Higher Reps for Legs?
Q: I recently purchased the book you wrote with Mike, High Intensity Training the Mike Mentzer Way, and I love it! I’ve already read it through twice and am making progress at each and every workout. My question is, why did Mike advocate higher reps (12 to 20, on pages 134 and 135) for the legs and lower reps (6 to 10) for the upper body?
A: Thanks for your kind comments about the book. The reason Mike advocated higher reps for leg training is explained by random genetic variation within an individual’s neuromuscular system. Research conducted during the early 1980s by Arthur Jones and associates at Nautilus Sports/Medical Industries (NSMI) in DeLand, Florida, corroborated Mike’s view to a large extent. It indicated that the lower body requires a different type of training than the upper body. Mike once wrote about that discovery:
‘NSMI found that the neurological efficiency of the legs, the number of muscle fibers activated during a maximal contraction, is extremely low. The neurological efficiency of the muscles in the upper body is considerably higher. Activating more muscle fibers in a maximal contraction involves more oxygen and lessens the muscles’ endurance. Developing a muscle maximally requires regular stimulation of as much of the bulk of the muscle as possible.
‘If you regularly stimulate 25% of the fibers in a muscle, that muscle will grow to a certain size. Stimulating 50% of that muscle’s fibers would certainly result in more growth. Since a very small percentage of the thigh’s muscle fibers are activated even on a maximum contraction, it would seem logical that the thighs require high reps to stimulate a high percentage of the fibers.’
That intrigued Mike, and he began to look into how many reps, ideally, should be used for leg training. I also recall that Ray Mentzer looked into the issue of performing higher reps for the legs and came to similar conclusions:
‘Why so many reps [for the legs], you ask? Well, there are many reasons, but the basic one is this: Neurologically, the thighs have a much different pathway. If the leg or thigh neurons’ firing rate was the same as that of your arms, delts or chest, you wouldn’t be able to walk any distance. Do you ever get writer’s cramp? Just think if you had that same firepower in your thighs. You wouldn’t be able to get to your front door or climb steps. The thighs and legs have a structure that’s neurologically designed for endurance, for long, heavy, arduous tasks. So overloading as heavy as possible for 10 to 20 reps will work much deeper fibers. Some people even do as high as 50 repetitions, I’ve even heard of up to 100, getting good results from only 1 set!’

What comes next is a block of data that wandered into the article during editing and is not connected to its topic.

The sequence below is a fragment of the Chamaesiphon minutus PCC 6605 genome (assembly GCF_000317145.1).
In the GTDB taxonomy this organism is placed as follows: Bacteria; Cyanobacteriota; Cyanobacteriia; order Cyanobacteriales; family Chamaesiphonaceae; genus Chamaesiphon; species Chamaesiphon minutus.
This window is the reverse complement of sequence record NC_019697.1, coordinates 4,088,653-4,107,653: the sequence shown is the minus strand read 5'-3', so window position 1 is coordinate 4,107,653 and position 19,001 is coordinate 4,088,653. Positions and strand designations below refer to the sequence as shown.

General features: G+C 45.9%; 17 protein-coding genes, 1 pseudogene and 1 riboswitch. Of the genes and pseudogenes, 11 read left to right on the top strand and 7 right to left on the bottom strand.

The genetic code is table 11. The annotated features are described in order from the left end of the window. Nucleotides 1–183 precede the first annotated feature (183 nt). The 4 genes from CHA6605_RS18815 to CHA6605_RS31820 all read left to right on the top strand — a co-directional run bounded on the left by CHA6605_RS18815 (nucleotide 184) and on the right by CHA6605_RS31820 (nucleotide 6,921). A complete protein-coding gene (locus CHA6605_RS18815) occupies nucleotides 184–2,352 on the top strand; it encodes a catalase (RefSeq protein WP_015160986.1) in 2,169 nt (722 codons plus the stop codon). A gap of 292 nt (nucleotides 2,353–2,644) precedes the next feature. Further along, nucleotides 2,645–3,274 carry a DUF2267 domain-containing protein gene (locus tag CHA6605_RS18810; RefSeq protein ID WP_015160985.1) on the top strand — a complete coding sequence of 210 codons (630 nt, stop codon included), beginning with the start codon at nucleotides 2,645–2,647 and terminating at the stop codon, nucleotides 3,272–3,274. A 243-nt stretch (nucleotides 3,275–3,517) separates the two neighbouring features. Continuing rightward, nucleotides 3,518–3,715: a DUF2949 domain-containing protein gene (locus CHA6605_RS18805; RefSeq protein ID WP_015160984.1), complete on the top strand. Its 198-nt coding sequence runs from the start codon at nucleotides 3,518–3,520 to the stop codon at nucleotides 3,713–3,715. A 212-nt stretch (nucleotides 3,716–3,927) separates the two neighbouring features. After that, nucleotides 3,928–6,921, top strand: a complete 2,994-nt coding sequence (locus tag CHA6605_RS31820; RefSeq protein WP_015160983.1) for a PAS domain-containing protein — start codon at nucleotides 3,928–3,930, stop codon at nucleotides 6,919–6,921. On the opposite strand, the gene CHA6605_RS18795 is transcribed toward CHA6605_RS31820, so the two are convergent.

Mike went on to conduct informal tests on various high-repetition schemes, as the NSMI research was only preliminary in the 1980s. He began by dramatically increasing the number of reps he did on each of his leg exercises. Whereas in the past he’d performed 6 to 10 reps, he upped it to 50, with the last rep being as close to failure as possible. He wrote:
‘Your cardiovascular system will adapt to the increased demands so that you can move an appreciable weight to an approximately 50-rep failure. At that point try 75 reps per set, then 100 and beyond, but be sure to carry each set close to or actually to failure, and don’t do more than 2 sets for the thighs.’
Even so, Mike found that past a certain threshold, performing higher reps had little to no effect on stimulating additional muscle growth. When he trained with repetitions above 20, say, 50 to 100, he was dividing the stimulus for adaptation between the aerobic (endurance) pathways and the anaerobic (or strength-and-size-building) pathways, compromising the muscle building effect in favor of the endurance-building effect.
By the 1990s Mike was not in favor of such excessively high-rep sets (if, indeed, he ever was), having experimented and not been duly impressed. He often said, 'Bodybuilding is not aerobics, and that you should train anaerobically, that is, with high intensity and brief duration, to keep the training stimulus solely within the anaerobic pathways so that you don’t compromise your efforts. As such, he noted that performing reps beyond 20 was not only unnecessary but actually counterproductive.
Mike did hold, however, that the neuromuscular efficiency of the arms, for example, was much greater than the legs; so while you could thoroughly stimulate your biceps and triceps with a repetition protocol of only 6 to 10, the legs, by contrast, required more, the range of which he placed at 12 to 20, with 20 being the absolute top end. On all sets, however, whether for the legs or any other body-part, Mike said that the key was to train with the highest intensity of muscular contraction you can generate and to take each set to a point of muscular failure.